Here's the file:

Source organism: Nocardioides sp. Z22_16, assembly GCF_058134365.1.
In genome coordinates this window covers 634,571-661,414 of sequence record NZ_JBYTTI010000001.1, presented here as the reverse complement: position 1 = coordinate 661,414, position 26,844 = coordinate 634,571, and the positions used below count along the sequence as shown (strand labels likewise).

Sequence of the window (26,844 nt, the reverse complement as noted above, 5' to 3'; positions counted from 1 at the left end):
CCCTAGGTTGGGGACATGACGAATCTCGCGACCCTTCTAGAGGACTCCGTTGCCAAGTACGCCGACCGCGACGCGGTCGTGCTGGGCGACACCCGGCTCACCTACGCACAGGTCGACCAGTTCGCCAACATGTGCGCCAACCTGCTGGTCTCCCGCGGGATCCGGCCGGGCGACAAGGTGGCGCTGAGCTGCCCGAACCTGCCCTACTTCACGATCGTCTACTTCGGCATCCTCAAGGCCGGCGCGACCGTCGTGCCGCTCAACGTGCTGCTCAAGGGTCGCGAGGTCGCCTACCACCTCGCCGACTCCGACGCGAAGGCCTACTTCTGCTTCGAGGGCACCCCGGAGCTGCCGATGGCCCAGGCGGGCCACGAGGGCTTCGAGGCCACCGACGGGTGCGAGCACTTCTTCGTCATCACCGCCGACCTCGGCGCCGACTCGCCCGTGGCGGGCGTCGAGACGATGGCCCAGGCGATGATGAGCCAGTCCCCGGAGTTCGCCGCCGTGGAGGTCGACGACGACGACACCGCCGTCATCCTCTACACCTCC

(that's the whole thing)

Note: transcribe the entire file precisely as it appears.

Source organism: Nocardioides sp. Z22_16, assembly GCF_058134365.1.
In genome coordinates this window covers 634,571-661,414 of sequence record NZ_JBYTTI010000001.1, presented here as the reverse complement: position 1 = coordinate 661,414, position 26,844 = coordinate 634,571, and the positions used below count along the sequence as shown (strand labels likewise).

Sequence of the window (26,844 nt, the reverse complement as noted above, 5' to 3'; positions counted from 1 at the left end):
CCCTAGGTTGGGGACATGACGAATCTCGCGACCCTTCTAGAGGACTCCGTTGCCAAGTACGCCGACCGCGACGCGGTCGTGCTGGGCGACACCCGGCTCACCTACGCACAGGTCGACCAGTTCGCCAACATGTGCGCCAACCTGCTGGTCTCCCGCGGGATCCGGCCGGGCGACAAGGTGGCGCTGAGCTGCCCGAACCTGCCCTACTTCACGATCGTCTACTTCGGCATCCTCAAGGCCGGCGCGACCGTCGTGCCGCTCAACGTGCTGCTCAAGGGTCGCGAGGTCGCCTACCACCTCGCCGACTCCGACGCGAAGGCCTACTTCTGCTTCGAGGGCACCCCGGAGCTGCCGATGGCCCAGGCGGGCCACGAGGGCTTCGAGGCCACCGACGGGTGCGAGCACTTCTTCGTCATCACCGCCGACCTCGGCGCCGACTCGCCCGTGGCGGGCGTCGAGACGATGGCCCAGGCGATGATGAGCCAGTCCCCGGAGTTCGCCGCCGTGGAGGTCGACGACGACGACACCGCCGTCATCCTCTACACCTCC